Coronavirus (COVID-19) Update #47

Feb 3, 2022 | COVID Update, Wellness

Today’s update will focus on the effects of the Omicron variant and what it means to our staff and residents.

First, the good news is that the positivity rate in Lancaster County is plunging. As of today, the positivity rate is 25.61%. Several weeks ago, we were above 40%. The declining rate translates into improving hospital data as well. The charts below compare LGH/Penn Medicine COVID hospitalizations from January 3 versus January 31.

LANCASTER GENERAL HOSPITAL
01/03/2022

LANCASTER GENERAL HOSPITAL
01/31/2022

Note the hospitalization numbers have reduced from 121 to 87. Patients on ventilators declined from 23 to 16. I watch the ICU numbers and the ventilator numbers. Only one patient on a ventilator has been vaccinated; this statistic brings me comfort.

The Omicron variant has taken its toll on our staff. We have had many staff test positive with county-wide positivity rates over 40% two weeks ago. Thus far, all have had minor symptoms and continue returning to work. However, having further reductions in staff available has proven challenging. The Center for Disease Control (CDC) released return to work guidelines last month. As a result, Moravian Manor Communities (MMC) has been operating under the “Contingency” level for the past month. The Contingency level allows workers who have tested positive to return to work sooner. It has been a great help. See the chart below to understand the implications of Contingency level staffing.

Our returning staff are required to use appropriate PPE. In January, we have had 29 staff test positive. During this time, we have had six residents test positive. MMC had one resident pass away from COVID-related pneumonia during this time.

We continue to vaccinate our staff and residents, and booster clinics are offered regularly by Phoebe Pharmacy. In addition, MMC requires all new employees to be vaccinated. Reading multiple sources of literature on the pandemic, I believe that we will continue to learn to live with COVID as the pandemic transitions to an endemic. It would appear the key to this transition is directly related to vaccinations.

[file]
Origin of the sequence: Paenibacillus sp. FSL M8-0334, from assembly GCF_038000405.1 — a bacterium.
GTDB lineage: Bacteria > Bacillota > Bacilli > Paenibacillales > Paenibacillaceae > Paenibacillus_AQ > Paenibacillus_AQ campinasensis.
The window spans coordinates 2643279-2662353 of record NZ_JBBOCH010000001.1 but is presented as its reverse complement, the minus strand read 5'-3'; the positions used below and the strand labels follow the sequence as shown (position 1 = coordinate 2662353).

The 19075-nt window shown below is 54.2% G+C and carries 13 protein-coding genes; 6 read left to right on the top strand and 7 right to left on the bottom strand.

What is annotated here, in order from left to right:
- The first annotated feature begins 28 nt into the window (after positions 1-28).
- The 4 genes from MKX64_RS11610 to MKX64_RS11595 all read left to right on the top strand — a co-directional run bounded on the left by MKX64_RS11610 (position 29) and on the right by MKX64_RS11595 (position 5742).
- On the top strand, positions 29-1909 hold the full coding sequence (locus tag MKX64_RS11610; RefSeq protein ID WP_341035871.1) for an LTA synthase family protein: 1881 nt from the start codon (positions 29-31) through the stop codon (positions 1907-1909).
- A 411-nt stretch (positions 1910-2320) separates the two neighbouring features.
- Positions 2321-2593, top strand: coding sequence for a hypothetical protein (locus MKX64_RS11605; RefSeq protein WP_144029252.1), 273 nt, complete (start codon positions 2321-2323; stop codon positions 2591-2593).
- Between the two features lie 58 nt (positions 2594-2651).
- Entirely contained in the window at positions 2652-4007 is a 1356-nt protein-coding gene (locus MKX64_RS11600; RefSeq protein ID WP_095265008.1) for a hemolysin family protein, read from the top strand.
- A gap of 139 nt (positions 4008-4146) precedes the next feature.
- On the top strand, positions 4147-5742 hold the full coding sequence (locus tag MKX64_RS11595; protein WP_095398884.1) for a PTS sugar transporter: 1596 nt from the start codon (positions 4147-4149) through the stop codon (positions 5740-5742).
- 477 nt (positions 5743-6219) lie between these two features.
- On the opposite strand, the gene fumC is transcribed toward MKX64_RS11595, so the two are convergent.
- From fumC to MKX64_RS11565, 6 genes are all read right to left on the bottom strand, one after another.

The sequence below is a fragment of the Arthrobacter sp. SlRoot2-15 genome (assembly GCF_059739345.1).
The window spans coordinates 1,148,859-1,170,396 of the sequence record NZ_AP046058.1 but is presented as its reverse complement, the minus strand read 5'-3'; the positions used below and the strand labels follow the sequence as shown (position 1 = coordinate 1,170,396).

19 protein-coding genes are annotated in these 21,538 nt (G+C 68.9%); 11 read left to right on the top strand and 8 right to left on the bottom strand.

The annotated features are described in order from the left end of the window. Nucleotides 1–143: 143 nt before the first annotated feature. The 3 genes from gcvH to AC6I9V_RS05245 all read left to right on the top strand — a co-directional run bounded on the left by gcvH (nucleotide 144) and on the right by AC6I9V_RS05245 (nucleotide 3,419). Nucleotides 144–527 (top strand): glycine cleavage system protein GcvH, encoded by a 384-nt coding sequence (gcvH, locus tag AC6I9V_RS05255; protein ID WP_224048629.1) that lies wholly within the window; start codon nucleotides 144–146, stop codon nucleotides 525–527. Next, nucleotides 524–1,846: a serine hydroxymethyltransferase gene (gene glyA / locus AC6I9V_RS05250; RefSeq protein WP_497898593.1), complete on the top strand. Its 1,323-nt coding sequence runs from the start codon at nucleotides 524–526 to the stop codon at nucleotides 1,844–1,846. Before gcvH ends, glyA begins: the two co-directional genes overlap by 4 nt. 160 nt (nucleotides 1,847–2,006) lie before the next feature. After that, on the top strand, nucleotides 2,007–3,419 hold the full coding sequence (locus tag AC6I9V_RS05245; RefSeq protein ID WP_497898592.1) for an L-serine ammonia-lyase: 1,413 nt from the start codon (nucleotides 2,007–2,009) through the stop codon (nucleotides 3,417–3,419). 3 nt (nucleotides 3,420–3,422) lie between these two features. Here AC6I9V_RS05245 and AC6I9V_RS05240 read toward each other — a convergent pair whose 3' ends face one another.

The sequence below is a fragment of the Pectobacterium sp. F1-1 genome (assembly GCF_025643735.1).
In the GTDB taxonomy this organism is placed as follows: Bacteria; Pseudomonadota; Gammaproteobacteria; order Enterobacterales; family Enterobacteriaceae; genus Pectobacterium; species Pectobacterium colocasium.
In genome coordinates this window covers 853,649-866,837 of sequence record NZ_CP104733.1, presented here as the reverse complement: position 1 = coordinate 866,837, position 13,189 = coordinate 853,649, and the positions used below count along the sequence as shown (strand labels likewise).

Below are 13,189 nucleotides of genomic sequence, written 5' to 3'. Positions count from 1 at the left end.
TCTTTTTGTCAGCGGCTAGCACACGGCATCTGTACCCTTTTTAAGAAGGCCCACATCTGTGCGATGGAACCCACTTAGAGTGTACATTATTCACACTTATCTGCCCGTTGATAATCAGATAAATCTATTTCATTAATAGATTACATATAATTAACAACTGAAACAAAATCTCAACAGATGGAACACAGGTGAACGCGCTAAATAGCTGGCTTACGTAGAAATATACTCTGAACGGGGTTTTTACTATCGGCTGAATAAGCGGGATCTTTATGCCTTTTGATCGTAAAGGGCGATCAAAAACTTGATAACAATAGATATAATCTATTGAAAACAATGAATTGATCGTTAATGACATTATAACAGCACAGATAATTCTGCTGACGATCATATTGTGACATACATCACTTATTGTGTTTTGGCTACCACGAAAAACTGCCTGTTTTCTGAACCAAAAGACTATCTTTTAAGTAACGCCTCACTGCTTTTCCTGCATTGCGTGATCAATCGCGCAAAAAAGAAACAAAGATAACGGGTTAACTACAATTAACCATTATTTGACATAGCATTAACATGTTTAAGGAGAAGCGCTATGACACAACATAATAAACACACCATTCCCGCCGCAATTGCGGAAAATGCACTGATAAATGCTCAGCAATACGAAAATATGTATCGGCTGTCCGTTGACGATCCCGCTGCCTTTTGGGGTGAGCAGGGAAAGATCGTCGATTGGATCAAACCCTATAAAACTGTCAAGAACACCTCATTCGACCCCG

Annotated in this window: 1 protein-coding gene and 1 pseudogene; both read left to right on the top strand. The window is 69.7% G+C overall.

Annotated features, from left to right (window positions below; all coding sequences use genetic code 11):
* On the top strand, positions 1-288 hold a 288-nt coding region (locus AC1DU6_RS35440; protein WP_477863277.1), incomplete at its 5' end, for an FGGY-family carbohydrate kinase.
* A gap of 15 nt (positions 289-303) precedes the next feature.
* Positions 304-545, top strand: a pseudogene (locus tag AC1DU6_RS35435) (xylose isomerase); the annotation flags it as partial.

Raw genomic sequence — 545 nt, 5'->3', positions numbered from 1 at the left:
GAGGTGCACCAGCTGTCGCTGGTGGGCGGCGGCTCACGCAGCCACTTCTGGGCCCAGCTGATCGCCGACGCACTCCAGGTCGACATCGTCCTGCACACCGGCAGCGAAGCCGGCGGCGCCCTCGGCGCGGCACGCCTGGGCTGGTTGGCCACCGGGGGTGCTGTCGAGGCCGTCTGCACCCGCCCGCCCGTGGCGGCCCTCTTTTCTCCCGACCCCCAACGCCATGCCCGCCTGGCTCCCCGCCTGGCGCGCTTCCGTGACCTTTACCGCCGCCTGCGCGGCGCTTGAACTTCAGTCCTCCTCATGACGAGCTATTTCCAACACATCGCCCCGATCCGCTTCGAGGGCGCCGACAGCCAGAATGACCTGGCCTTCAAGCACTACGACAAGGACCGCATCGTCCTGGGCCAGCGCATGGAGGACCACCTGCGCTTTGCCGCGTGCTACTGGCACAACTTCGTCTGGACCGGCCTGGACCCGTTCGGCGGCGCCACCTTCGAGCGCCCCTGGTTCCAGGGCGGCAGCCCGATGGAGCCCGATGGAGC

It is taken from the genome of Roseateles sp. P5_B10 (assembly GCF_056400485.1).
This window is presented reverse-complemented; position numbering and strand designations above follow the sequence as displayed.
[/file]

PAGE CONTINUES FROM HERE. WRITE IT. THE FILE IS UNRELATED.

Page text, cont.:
Our care areas continue to be a challenge to operate with reduced staff. MMC’s skilled nursing area is limited to 75 residents. We would prefer this to be 95. Two years of working in health care during a pandemic has taken its toll on our staff. We have some of our team on leaves for reasons other than COVID. I wonder if there is a correlation?

Our Wellness Center (Baer Center for Assisted Living) is the response center for our Residential Living call bells. Given our staffing shortage, our LPN’s are unable to physically respond to those call bells, at this time. A member of our security team or maintenance team will continue to respond to your calls, and/or a triage system may take place over the phone versus a physical visit. However, please understand, a physical response will be from non-medical personnel, maintenance or security versus nursing staff. Our directive has not changed. If you are suffering from a possible acute health care crisis, call 911 immediately. In a health crisis (i.e., stroke), time matters. Our response system is not designed to take the place of 911. Fortunately, most of our calls are not serious. However, some are and we want you to know the proper procedure.

We continue to explore ways to provide service with fewer team members. Our service areas most acutely affected by staffing are the clinical areas and dining services. We have increased our dining hours with the introduction of a buffet. Buffet service will occur in the Owls Nest and Garden Court Dining Room. This modified service reduces the need for staffing and provides an opportunity for residents to break bread and enjoy each other’s company. Residents have positively received the buffet format.

Earlier today our maintenance team ran two fire drills. Those of us who are not immediate responders are to report to a central area. As the employees gathered, the noise level got to the point where we could not hear the two-way radio. It was not the noise of the fire alarms. It was the noise of people connecting. While it was inappropriate in that setting, it was music to my ears.

Continue to find ways to connect with others. We all need Human interaction, which is essential for our emotional and spiritual health. Thank you for your continued support as we muddle through these challenges!